5 May 2007 - 10:47
  • News Code: 103834

The June natural gas contract briefly touched $8/MMbtu in a surprise late-day rally by hedge funds that forced traders to cover short positions May 3 on the New York market.

"Futures prices through October were up 20¢ or more as hedge funds went on a calculated buying spree, forcing traders out of short positions ahead of rapidly increasing prices, which perpetuated the rally," said analysts at Enerfax Daily. The June natural gas contract jumped by 21.7¢ to close at $7.95/MMbtu on the New York Mercantile Exchange. On the US spot market, however, gas at Henry Hub, La., lost 7¢ to $7.55/MMbtu.

 

"By all accounts the nation is flush with natural gas and inventories are expected to build quickly over the next several weeks. Above-average temperatures will stretch across the entire middle of the US through the rest of this week, exceeding seasonal norms by as much as 12 degrees in the Midwest and southern plans through May 7," Enerfax analysts reported. That warm weather is expected to fan out to co cover most of the US through May 17.

 

Olivier Jakob, managing director of Petromatrix GMBH, Zug, Switzerland, said, "Natural gas was leading the energy complex but is now facing strong resistance levels."

 

Meanwhile, crude futures prices for both North Sea Brent and benchmark West Texas Intermediate continued to decline but "managed to hold technical support levels with the combined help of a confused hostage taking in Nigeria and continued gasoline support," Jakob said.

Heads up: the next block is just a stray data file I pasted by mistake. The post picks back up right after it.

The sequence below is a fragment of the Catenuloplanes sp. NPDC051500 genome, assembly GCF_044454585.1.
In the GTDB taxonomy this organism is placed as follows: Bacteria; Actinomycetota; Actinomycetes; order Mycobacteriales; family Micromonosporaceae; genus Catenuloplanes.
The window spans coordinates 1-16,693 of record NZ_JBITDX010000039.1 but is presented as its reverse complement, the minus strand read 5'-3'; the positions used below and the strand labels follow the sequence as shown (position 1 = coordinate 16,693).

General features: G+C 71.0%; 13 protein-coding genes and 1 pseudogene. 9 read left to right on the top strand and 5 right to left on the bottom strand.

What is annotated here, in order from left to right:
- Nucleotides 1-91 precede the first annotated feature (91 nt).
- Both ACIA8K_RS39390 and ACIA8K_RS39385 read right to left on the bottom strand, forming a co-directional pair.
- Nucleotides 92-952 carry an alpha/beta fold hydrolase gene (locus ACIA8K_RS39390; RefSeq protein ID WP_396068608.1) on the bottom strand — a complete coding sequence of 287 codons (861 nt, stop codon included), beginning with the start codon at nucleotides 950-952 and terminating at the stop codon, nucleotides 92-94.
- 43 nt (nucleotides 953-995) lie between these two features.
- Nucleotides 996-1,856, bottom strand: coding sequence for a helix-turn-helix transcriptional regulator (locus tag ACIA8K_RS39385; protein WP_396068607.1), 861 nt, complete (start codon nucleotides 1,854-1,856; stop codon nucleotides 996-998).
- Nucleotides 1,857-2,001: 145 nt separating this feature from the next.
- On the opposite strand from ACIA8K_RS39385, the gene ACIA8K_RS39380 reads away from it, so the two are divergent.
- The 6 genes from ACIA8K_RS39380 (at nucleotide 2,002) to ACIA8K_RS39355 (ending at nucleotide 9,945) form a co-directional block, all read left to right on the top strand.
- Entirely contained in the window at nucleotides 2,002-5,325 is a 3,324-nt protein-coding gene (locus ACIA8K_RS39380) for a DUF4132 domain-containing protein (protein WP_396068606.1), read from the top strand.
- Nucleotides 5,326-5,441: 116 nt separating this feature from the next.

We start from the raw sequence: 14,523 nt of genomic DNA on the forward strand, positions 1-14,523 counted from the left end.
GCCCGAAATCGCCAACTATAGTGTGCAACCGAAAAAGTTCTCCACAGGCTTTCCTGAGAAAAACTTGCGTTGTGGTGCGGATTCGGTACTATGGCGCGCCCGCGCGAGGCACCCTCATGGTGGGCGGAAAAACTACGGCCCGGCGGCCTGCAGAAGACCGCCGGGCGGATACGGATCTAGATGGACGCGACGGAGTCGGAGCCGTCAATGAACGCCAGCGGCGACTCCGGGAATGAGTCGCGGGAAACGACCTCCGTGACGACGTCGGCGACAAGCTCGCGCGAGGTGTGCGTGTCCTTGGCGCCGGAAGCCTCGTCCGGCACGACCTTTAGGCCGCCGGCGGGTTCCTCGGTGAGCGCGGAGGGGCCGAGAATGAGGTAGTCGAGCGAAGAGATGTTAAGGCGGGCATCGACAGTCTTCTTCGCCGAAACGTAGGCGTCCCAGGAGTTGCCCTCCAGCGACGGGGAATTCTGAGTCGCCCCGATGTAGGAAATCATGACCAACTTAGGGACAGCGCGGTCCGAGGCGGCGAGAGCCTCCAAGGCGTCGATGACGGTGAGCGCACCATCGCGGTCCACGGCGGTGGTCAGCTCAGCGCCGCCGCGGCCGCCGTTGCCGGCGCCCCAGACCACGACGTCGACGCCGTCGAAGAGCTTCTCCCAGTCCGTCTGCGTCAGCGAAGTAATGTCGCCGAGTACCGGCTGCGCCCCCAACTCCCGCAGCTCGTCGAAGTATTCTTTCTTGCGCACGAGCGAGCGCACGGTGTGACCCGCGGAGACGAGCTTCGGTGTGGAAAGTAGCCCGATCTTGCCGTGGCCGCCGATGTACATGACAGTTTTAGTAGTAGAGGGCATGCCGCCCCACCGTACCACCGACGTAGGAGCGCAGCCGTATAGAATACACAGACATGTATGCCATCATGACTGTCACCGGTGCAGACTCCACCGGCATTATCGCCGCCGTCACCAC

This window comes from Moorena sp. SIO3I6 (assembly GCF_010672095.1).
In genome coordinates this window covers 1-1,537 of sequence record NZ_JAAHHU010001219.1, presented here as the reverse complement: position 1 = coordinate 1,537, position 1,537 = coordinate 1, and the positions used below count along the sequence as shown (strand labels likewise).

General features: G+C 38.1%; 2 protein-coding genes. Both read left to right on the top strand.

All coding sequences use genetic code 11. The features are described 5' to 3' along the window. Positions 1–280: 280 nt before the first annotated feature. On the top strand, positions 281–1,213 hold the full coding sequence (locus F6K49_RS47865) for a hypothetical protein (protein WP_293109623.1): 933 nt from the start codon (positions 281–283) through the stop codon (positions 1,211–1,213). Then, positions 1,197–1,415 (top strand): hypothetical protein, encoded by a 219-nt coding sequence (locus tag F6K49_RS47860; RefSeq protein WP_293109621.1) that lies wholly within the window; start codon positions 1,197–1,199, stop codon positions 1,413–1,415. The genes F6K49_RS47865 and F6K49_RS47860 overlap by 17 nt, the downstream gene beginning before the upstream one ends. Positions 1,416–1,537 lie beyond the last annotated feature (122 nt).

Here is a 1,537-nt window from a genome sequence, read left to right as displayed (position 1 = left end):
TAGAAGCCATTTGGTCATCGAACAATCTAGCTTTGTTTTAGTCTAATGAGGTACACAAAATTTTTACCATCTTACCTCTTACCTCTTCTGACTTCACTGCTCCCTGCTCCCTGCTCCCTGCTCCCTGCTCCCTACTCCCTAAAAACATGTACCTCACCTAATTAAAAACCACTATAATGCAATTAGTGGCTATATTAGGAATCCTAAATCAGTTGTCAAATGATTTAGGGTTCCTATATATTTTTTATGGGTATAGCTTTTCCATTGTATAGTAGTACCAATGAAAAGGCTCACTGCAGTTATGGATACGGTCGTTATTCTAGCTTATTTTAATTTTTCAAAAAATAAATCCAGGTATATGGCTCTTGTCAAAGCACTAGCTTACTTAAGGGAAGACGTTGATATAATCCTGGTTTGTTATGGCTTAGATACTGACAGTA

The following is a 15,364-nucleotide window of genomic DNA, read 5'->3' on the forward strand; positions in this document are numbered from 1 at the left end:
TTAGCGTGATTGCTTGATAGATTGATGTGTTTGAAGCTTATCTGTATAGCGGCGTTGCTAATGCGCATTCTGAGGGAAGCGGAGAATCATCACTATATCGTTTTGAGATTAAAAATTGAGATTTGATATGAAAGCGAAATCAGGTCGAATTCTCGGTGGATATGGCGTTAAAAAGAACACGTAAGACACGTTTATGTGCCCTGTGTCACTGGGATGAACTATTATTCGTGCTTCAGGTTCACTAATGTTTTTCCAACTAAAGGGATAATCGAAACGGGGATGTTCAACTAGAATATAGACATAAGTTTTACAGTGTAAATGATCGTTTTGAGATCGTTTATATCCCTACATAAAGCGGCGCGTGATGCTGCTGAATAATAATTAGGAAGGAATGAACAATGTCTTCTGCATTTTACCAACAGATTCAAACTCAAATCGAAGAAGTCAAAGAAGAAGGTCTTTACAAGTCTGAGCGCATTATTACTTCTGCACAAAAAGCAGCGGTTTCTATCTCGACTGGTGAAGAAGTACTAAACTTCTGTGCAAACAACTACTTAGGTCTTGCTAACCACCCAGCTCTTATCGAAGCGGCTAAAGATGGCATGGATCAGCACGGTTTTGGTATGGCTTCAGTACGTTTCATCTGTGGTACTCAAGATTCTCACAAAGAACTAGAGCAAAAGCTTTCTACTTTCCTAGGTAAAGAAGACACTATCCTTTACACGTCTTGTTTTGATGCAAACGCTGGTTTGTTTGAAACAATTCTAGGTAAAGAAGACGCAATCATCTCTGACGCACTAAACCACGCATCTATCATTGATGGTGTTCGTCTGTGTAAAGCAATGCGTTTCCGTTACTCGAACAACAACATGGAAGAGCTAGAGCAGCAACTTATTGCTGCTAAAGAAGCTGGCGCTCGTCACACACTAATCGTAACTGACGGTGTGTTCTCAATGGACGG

Rebel gunmen took—but reportedly later released—eight foreign hostages aboard a floating production, storage, and offloading vessel in the Okono-Okpoho oil field operated by Eni SPA about 60 miles off Nigeria. In a separate incident, 11 foreigners and a Nigerian were kidnapped from a Daewoo Engineering & Construction Co. site near Port Harcourt in the Niger Delta. That was in addition to a May 1 raid in which a Nigerian sailor was killed and six foreign workers were taken from a Chevron Corp. offshore vessel (OGJ Online, May 3, 2007).

 

"Fresh conflict in Nigeria has pushed Brent crude above $66 this morning," said analysts May 4 in the Houston office of Raymond James & Associates Inc. "The Okono-Okpoho field declared force majeure—a legal step that "pardons" the operator [Eni] from contracts to export oil," they said. "The field currently produces 50,000 b/d, which compares with 600,000 b/d already shut-in in Nigeria."

 

Jakob said, "With Nigerian hostage taking turning into farce, suspension of Belgian strikes, [and] lesser Arab-Persian geopolitical risk, the incentive for weekend short-covering is only mild."

 

Energy prices

The June contract for benchmark US light, sweet crudes dropped 49¢ to $63.19/bbl May 3 on NYMEX. The July contract lost 40¢ to $64.95/bbl. On the US spot market, WTI at Cushing, Okla., was down 48¢ to $63.20/bbl. Heating oil for June delivery declined by 0.73¢ to $1.85/gal on NYMEX. However, the June contract for reformulated blend stock for oxygenate blending (RBOB) gained 1.5¢ to $2.25/gal.

 

In London, the June IPE contract for North Sea Brent crude dropped 20¢ to $66.05/bbl. Gas oil for May lost $4.75 to $580/tonne.

 

The average price for the Organization of Petroleum Exporting Countries dropped 50¢ to $63.11/bbl on May3.

PIN/OGJ.COM

News Code 103834

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